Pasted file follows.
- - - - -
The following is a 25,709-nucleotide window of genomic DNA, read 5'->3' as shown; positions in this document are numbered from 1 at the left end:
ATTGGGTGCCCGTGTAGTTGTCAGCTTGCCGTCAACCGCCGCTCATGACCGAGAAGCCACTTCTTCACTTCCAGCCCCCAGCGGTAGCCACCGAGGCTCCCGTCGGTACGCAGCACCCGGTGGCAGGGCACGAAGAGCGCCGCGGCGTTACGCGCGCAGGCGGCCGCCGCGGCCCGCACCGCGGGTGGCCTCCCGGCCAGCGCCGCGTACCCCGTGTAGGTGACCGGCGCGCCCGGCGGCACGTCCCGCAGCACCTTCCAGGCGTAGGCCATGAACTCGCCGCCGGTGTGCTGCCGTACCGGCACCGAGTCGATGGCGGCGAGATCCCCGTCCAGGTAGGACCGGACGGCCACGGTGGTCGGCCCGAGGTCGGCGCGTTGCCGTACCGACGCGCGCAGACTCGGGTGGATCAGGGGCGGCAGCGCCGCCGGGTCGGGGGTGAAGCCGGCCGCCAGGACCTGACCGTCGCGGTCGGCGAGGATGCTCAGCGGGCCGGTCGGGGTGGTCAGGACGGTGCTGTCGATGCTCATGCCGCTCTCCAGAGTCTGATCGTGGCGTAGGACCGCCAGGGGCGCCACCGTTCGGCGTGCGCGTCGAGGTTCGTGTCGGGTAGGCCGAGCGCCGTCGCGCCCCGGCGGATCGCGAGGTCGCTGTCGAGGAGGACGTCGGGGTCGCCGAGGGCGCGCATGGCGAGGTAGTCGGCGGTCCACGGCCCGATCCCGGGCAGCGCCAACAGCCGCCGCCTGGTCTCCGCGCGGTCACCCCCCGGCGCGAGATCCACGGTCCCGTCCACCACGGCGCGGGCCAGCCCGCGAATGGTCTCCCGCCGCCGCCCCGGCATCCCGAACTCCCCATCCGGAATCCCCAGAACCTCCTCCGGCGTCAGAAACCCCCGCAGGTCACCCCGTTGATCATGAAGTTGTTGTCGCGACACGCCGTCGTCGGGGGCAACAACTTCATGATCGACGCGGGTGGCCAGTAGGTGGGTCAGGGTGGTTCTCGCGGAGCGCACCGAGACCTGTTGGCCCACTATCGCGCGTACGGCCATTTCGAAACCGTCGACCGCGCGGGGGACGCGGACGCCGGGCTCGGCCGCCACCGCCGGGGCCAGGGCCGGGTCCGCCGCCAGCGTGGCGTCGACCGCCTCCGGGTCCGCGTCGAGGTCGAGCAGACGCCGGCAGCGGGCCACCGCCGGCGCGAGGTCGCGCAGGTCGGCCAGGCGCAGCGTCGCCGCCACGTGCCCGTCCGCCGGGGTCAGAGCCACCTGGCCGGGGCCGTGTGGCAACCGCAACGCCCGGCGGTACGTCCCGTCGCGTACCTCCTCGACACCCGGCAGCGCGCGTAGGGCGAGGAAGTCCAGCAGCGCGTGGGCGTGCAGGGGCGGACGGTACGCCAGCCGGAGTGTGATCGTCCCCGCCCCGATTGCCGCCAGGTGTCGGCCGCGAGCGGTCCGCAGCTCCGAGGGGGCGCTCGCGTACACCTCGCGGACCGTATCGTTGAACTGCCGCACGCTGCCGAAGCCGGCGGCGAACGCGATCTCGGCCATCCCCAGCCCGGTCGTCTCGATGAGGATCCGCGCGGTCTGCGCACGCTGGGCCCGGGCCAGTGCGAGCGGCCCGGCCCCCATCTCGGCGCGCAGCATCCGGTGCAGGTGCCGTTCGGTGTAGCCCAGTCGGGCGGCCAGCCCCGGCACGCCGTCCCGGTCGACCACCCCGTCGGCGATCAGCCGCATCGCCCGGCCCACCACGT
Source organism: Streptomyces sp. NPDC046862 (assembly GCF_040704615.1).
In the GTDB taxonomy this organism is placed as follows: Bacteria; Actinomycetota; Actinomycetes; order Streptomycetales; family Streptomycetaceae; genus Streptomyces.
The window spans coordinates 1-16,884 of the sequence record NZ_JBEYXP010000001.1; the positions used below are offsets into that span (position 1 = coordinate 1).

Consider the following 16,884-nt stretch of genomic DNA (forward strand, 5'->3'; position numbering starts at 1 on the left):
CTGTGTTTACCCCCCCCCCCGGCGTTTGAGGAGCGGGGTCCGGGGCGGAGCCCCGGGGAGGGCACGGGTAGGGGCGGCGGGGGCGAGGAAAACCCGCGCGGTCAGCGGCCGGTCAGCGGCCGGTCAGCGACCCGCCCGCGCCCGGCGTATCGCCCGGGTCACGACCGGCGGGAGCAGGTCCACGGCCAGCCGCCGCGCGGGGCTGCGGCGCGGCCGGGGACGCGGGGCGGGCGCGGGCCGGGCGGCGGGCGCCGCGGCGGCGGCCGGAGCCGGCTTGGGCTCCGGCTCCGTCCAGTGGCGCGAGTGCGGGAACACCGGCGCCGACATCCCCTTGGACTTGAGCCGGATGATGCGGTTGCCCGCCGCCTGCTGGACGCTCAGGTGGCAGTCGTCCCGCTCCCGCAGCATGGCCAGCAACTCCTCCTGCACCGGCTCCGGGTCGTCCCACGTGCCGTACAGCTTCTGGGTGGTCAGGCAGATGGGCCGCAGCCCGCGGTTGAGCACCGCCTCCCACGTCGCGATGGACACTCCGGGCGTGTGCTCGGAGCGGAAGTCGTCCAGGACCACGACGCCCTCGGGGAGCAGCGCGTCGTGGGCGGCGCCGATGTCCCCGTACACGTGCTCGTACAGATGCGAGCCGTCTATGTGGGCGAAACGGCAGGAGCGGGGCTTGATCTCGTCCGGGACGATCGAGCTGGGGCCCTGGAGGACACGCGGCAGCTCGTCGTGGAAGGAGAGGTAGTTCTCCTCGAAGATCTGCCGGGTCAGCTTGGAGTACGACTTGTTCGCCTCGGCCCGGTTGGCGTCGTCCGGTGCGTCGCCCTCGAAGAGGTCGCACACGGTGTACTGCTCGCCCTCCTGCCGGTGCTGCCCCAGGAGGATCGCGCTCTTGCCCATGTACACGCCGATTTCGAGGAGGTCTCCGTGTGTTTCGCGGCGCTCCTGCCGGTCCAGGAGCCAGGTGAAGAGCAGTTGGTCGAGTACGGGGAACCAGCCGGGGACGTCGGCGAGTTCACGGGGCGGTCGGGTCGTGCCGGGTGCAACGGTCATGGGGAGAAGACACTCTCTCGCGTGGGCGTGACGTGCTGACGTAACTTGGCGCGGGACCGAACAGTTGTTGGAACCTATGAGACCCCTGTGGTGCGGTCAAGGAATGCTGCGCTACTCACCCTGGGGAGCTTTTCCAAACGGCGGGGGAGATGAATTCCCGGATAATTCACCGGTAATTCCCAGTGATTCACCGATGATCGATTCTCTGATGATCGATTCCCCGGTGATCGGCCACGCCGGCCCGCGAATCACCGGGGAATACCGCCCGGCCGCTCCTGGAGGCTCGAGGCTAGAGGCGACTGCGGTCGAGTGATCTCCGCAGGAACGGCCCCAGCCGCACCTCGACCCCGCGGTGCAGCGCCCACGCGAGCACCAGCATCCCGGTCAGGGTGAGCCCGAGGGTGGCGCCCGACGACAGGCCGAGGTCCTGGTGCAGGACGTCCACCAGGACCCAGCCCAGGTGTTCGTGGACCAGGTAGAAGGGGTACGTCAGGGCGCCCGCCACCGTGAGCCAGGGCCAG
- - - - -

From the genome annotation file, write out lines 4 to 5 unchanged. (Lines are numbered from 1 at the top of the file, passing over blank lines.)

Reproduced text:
In the GTDB taxonomy this organism is placed as follows: Bacteria; Actinomycetota; Actinomycetes; order Streptomycetales; family Streptomycetaceae; genus Streptomyces.
The window spans coordinates 1-16,884 of the sequence record NZ_JBEYXP010000001.1; the positions used below are offsets into that span (position 1 = coordinate 1).